Israeli Defense Forces (IDF) personnel located along that country's northern border claim they have detected Iranian personnel on the Lebanese side of the frontier, Jerusalem's Channel 2 television reported on January 19. Brigadier General Alon Friedman, head of IDF Northern Command Headquarters, said the Iranians are visible to the naked eye. "They are not soldiers, but we know definitely that they are associated with Iran," Friedman said. "We can see them easily." Friedman did not explain how the Iranians' nationality was determined. BS

Supreme Leader Ayatollah Ali Khamenei met on June 20 with the visiting leader of the Supreme Council for the Islamic Revolution in Iraq, Abd al-Aziz al-Hakim, IRNA reported. Khamenei said the withdrawal of occupation forces and the management of national affairs by Iraqis would strengthen national security. BS

The bodies of two U.S. soldiers whose disappearance sparked a huge rescue search were found near Al-Yusifiyah late June 19, international news agencies reported on June 20, citing Iraqi and U.S. officials. The two soldiers were reported missing after an attack on a military checkpoint in Al-Yusifiyah on June 16. The Mujahedin Shura Council, an umbrella grouping for a range of insurgent groups, claimed on June 19 that it had captured the soldiers (see "RFE/RL Newsline," June 19 and 20, 2006). The director of the Iraqi Defense Ministry's operations room, Major General Abd al-Aziz Muhammad, told reporters on June 20 that the two soldiers were killed "in a barbaric way" and that their bodies bore signs of torture, AP reported the same day. A U.S. military statement said on June 20 that "coalition forces had to carefully maneuver their way through numerous improvised explosive devices leading up to and around the site" from where the bodies were recovered, AP reported the same day. In a statement posted on the Internet on June 20, the Mujahedin Shura Council said that the new leader of Al-Qaeda in Iraq, Abu Hamza al-Muhajir, personally killed the two soldiers. BAW

U.S. military spokesman Major General William Caldwell told reporters on June 20 that a U.S. air strike on June 16 in Al-Yusifiyah, 20 kilometers south of Baghdad, killed the "right-hand man" of Abu Mus'ab al-Zarqawi, the leader of Al-Qaeda in Iraq, who was killed on June 7. Caldwell said Mansur Sulayman Mansur Khalifi al-Mashhadani and two foreign fighters were killed shortly before the abduction of two U.S. soldiers in Al-Yusifiyah, AP reported on June 20. Caldwell said al-Mashhadani, who was also known as Sheikh Mansur, recruited new members and "served as a liaison between Al-Qaeda in Iraq and the various tribes in the Al-Yusifiyah area, as well as playing a key role in [Al-Qaeda's] media operations." Caldwell added that al-Mashhadani was arrested in 2004 but he was released after the authorities dismissed him as an unimportant figure, AP reported on June 20. BAW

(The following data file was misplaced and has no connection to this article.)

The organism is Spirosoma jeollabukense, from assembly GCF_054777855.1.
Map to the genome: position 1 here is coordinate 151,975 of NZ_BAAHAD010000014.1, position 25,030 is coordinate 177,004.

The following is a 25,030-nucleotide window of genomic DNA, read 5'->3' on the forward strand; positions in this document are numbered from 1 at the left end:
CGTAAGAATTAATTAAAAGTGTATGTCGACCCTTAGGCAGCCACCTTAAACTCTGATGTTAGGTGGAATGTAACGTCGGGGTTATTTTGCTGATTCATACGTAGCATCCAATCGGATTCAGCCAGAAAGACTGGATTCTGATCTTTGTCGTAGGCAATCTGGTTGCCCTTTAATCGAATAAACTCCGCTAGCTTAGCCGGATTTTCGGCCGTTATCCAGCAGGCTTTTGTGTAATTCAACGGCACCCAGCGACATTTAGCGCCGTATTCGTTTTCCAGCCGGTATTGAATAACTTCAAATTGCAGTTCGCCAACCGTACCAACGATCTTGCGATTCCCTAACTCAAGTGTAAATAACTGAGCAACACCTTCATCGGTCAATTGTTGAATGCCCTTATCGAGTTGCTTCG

Japanese Prime Minister Junichiro Koizumi on June 20 announced that Japan will pull its troops out of Iraq but pledged continued support for the reconstruction efforts, Reuters reported the same day. Japanese Defense Minister Fukushiro Nukaga on June 20 issued the order to withdraw, a process that should be completed within weeks, AP reported. Japan deployed 600 noncombatant troops in Iraq, mostly in the relatively peaceful provinces of southern Iraq. Iraqi Prime Minister Nuri al-Maliki said on June 19 that Iraqi forces will assume responsibility for security from the Japanese forces in the Al-Muthanna Governorate in southern Iraq (see "RFE/RL Newsline," June 20, 2006). "We played a major role in reconstructing infrastructure and basic living conditions through our activities.... We won the appreciation and trust of the Iraqi government and its people," AP quoted Koizumi as saying on June 20. BAW

Iraqi Foreign Minister Hoshyar Zebari told reporters following talks with his British counterpart on June 20 that Iraqi forces will assume responsibility for security in the Maysan Governorate, AFP reported the same day. Zebari's statement came one day after Prime Minister al-Maliki announced the handover of security responsibilities in the Al-Muthanna Governorate to Iraqi forces (see "RFE/RL Newsline," June 20, 2006). "The next province that will follow, according to my discussions with Baghdad, will be the province of Maysan and [the city of] Al-Amara.... By the end of the year, we hope that the Iraqi forces will be able to take more and more control of the security situation," AFP quoted Zebari as saying on June 20. Zebari maintained that Iraqi forces are capable of providing security for the two governorates. British Foreign Secretary Margaret Beckett called the transfer of security in Al-Muthanna an "important milestone," AFP reported on June 20. Although the transfer will not translate into an immediate withdrawal of British troops, "it does offer a greater degree of flexibility and room for maneuver than we have at the present time," AFP quoted her as saying. The two officials called on the international community, especially Iraq's neighbors, to provide Iraq with more support. BAW

Three Iraqis charged with plotting to assassinate former Iraqi Prime Minister Iyad Allawi during a visit to Germany in 2004 went on trial on June 20 in a high-security court in Stuttgart, Germany, the BBC reported the same day. The prosecutors accused the three of conspiracy and membership of Ansar Al-Islam, a group linked to Al-Qaeda. The defendants are being tried under a post-September 11, 2001, law that allows Germany to jail foreign terrorists for up to 10 years, AFP reported on June 20. German police raided the homes of the three defendants on December 3, 2004, after tapping telephone conversations between them. BAW